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The Good Long Road | Commentary by Jennifer Fischer
| Saturday, May 31, 2014

JenniferFischerMy firstborn son “graduated” from preschool yesterday. He’s beginning to read. He’s starting to write. He adds 2 plus 2. He loves Legos, video games and “Star Wars” (although he hasn’t yet seen the movies). I see him grow everyday. I watch him learn. I see his joy and zest for life, and sometimes it takes me back to the beginning … Nov. 7, a day of joy and celebration, but also a day that did not go at all as I expected.

My mother had relatively easy births with no epidural and no complications or problems, despite all of her children being born prematurely. It never occurred to me that mine would be any different. In fact, with birthing books, classes, etc., I did not even read or listen to any of the information on what happened during a Cesarean birth. Why would I? It would never happen to me, I thought. I was prepared to have a natural childbirth. I expected my birth to be perfect, of course – no medication, no problems.

Can you tell where this is going?

My birth was anything but perfect. There were IVs, oxygen, problems with the baby’s heart rate. I was taking too long to dilate and the baby was in too much distress. After 9 hours of labor, it seemed his heart stopped beating (or they could find no trace of it). I was terrified and was only 4cm dilated.

The room was full of fear for me. The medical staff suddenly grew quiet and focused (always a bad sign). In a whirl, I signed some papers authorizing the surgery and was whisked away. My husband had to wait in the hall for the beginning of the prep. I am sure he was only there for a few minutes, but for both of us, it felt like an eternity.

JFISCH1I kept thinking: What if the baby does not make it? Then: What if the baby makes it but I do not?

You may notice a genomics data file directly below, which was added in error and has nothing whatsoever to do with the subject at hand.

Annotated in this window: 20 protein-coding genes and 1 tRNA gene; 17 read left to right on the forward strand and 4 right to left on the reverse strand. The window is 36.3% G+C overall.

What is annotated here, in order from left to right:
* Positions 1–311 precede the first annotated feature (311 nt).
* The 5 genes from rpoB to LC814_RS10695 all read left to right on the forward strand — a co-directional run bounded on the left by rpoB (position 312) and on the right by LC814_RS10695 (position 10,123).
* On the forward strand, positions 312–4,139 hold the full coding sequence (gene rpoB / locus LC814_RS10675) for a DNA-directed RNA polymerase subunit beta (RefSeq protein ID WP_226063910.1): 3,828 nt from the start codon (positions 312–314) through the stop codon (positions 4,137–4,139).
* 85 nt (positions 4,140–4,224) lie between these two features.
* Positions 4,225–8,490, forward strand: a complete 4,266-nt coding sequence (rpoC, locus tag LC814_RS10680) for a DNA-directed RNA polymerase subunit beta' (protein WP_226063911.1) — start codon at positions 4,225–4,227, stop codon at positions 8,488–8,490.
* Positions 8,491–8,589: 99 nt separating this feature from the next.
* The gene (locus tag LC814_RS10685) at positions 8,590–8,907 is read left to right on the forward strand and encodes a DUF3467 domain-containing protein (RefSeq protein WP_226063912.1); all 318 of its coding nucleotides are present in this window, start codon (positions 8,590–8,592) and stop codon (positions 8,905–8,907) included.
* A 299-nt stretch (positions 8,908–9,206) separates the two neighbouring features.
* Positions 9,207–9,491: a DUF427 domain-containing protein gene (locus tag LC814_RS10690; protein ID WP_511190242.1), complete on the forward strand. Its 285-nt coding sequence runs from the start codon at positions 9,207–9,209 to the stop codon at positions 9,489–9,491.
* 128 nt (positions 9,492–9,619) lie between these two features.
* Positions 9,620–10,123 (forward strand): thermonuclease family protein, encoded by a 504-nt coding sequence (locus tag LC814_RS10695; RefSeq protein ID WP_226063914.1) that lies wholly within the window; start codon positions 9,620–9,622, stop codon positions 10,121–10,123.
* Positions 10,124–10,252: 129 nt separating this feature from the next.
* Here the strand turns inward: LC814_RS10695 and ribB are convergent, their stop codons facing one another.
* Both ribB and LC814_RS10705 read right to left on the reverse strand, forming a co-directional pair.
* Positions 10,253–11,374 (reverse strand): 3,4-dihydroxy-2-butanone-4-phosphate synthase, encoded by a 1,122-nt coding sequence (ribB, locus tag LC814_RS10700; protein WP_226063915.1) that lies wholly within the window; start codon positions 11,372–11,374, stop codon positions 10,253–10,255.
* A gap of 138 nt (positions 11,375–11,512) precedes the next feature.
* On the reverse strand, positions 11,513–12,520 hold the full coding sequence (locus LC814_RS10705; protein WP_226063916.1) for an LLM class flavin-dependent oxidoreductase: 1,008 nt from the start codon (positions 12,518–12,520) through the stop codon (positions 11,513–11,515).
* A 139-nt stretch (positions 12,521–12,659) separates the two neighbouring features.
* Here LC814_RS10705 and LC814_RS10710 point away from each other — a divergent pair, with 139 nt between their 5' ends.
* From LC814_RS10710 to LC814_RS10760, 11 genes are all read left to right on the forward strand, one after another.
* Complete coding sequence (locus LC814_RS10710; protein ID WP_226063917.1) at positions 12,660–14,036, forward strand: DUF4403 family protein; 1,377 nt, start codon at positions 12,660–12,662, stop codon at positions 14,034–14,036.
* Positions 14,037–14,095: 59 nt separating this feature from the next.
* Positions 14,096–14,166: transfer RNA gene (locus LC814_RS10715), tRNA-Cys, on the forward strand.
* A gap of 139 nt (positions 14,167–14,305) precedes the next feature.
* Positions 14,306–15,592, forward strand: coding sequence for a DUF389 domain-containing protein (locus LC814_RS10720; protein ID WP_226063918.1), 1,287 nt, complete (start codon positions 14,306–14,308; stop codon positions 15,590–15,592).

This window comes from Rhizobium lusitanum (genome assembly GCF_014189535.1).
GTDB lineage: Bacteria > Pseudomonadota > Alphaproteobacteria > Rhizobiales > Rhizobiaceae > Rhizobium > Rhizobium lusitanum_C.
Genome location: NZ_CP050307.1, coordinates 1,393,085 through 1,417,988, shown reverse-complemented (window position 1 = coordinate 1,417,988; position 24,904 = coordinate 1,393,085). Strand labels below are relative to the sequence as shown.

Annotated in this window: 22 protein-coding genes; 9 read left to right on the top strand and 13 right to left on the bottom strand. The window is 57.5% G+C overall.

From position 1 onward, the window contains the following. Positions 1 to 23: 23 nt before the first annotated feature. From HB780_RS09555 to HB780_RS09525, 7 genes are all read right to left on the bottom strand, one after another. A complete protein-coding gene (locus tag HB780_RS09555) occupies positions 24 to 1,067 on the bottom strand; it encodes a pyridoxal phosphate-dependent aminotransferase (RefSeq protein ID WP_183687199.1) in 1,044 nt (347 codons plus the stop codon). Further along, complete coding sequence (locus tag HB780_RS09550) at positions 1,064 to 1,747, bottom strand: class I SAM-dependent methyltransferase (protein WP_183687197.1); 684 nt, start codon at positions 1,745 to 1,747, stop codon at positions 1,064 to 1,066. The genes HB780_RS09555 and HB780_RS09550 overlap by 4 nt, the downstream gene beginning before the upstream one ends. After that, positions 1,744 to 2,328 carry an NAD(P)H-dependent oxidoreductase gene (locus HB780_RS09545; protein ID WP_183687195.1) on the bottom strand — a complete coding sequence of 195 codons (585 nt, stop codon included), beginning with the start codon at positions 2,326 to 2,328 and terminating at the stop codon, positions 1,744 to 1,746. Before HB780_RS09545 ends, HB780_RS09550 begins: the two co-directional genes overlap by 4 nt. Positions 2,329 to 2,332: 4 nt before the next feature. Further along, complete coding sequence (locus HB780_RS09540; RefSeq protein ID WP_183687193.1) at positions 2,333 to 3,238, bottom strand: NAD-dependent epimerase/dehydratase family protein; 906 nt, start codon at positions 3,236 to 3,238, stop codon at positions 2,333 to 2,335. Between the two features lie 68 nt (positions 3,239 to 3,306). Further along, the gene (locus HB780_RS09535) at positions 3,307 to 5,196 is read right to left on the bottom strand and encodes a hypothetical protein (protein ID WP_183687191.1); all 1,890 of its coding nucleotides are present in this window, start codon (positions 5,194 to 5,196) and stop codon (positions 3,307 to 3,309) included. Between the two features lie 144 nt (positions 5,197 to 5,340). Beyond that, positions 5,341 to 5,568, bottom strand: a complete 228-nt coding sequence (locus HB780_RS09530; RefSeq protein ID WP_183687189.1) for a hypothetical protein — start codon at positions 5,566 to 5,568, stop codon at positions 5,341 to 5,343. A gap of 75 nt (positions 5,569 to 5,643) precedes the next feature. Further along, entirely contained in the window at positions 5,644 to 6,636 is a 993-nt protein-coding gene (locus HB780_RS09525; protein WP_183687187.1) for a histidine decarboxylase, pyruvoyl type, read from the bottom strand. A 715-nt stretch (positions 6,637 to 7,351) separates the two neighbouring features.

Minutes later, I heard him crying. How beautiful that sound was. Of course, I was crying, too.

In minutes, I was nursing him and cuddling with him and was no longer on the operating table. Of course, I worried that something else would go wrong, but it didn’t. Everything was fine. He nursed for 14 months and then easily (and naturally) weaned himself. He slept through the night at 5 weeks (although my second son certainly did not). He napped with (mostly) no fuss. He was and remains a beautiful, wonderful, happy and joyous little boy who has brought much to my life.

I celebrated his birth. I celebrated with him on his last day of preschool yesterday, and I am committed to celebrating who he is – daily.

jfmother5I also have come to terms with not having the birth I wanted, for I know that a birthing experience does not a mother make. Many of the mothers I admire the most adopted their children – great mothers whose love and commitment to their kids floor me on a daily basis.

I began a journey of gratitude in April, and I shared a bit about it here. Today it comes full circle as I focus on gratitude for my children. I am thankful for them, even on the days when they drive me crazy. In fact, I maintain my calm and insanity in those moments by focusing on my gratitude for them.

Many of us are watching family members, friends or colleagues achieve milestones at this time of year. Let’s celebrate their achievements (safely, of course), and let’s thank them for what they bring to our life.

I’ve seen the difference a little gratitude can make in the world. A little goes a long way. Who will you thank today?

 

Jennifer Fischer is co-founder of the SCV Film Festival, a mom of two, an independent filmmaker and owner of Think Ten Media Group, whose Generation Arts division offers programs for SCV youth. She writes about her parenting journey on her blog, The Good Long Road. Her commentary is published Saturdays on SCVNews.com.

 

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3 Comments

  1. What a great article! It seems that most life events do not go as planned… We must accept the change and move on so that we can love and be focused on the present.

  2. Thank you for being so honest and loving.

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